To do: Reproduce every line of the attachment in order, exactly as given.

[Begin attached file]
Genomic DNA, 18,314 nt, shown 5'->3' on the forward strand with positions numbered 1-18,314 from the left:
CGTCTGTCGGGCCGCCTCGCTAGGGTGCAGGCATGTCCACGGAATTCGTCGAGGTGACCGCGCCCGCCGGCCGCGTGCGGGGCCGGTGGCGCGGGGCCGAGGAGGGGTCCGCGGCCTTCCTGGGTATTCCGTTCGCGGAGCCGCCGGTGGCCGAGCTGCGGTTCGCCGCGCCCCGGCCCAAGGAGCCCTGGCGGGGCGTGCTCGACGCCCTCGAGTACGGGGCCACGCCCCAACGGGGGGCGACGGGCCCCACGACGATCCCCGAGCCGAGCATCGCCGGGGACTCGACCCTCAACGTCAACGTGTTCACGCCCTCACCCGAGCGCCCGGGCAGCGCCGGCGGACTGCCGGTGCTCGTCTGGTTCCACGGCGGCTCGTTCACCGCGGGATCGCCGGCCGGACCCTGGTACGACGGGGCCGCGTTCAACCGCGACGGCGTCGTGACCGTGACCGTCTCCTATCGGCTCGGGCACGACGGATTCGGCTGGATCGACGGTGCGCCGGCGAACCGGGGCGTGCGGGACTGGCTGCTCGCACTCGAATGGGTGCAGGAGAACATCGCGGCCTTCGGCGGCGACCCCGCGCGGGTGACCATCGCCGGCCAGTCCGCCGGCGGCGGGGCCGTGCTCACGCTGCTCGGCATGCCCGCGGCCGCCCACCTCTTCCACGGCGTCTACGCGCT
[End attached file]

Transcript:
Genomic DNA, 18,314 nt, shown 5'->3' on the forward strand with positions numbered 1-18,314 from the left:
CGTCTGTCGGGCCGCCTCGCTAGGGTGCAGGCATGTCCACGGAATTCGTCGAGGTGACCGCGCCCGCCGGCCGCGTGCGGGGCCGGTGGCGCGGGGCCGAGGAGGGGTCCGCGGCCTTCCTGGGTATTCCGTTCGCGGAGCCGCCGGTGGCCGAGCTGCGGTTCGCCGCGCCCCGGCCCAAGGAGCCCTGGCGGGGCGTGCTCGACGCCCTCGAGTACGGGGCCACGCCCCAACGGGGGGCGACGGGCCCCACGACGATCCCCGAGCCGAGCATCGCCGGGGACTCGACCCTCAACGTCAACGTGTTCACGCCCTCACCCGAGCGCCCGGGCAGCGCCGGCGGACTGCCGGTGCTCGTCTGGTTCCACGGCGGCTCGTTCACCGCGGGATCGCCGGCCGGACCCTGGTACGACGGGGCCGCGTTCAACCGCGACGGCGTCGTGACCGTGACCGTCTCCTATCGGCTCGGGCACGACGGATTCGGCTGGATCGACGGTGCGCCGGCGAACCGGGGCGTGCGGGACTGGCTGCTCGCACTCGAATGGGTGCAGGAGAACATCGCGGCCTTCGGCGGCGACCCCGCGCGGGTGACCATCGCCGGCCAGTCCGCCGGCGGCGGGGCCGTGCTCACGCTGCTCGGCATGCCCGCGGCCGCCCACCTCTTCCACGGCGTCTACGCGCT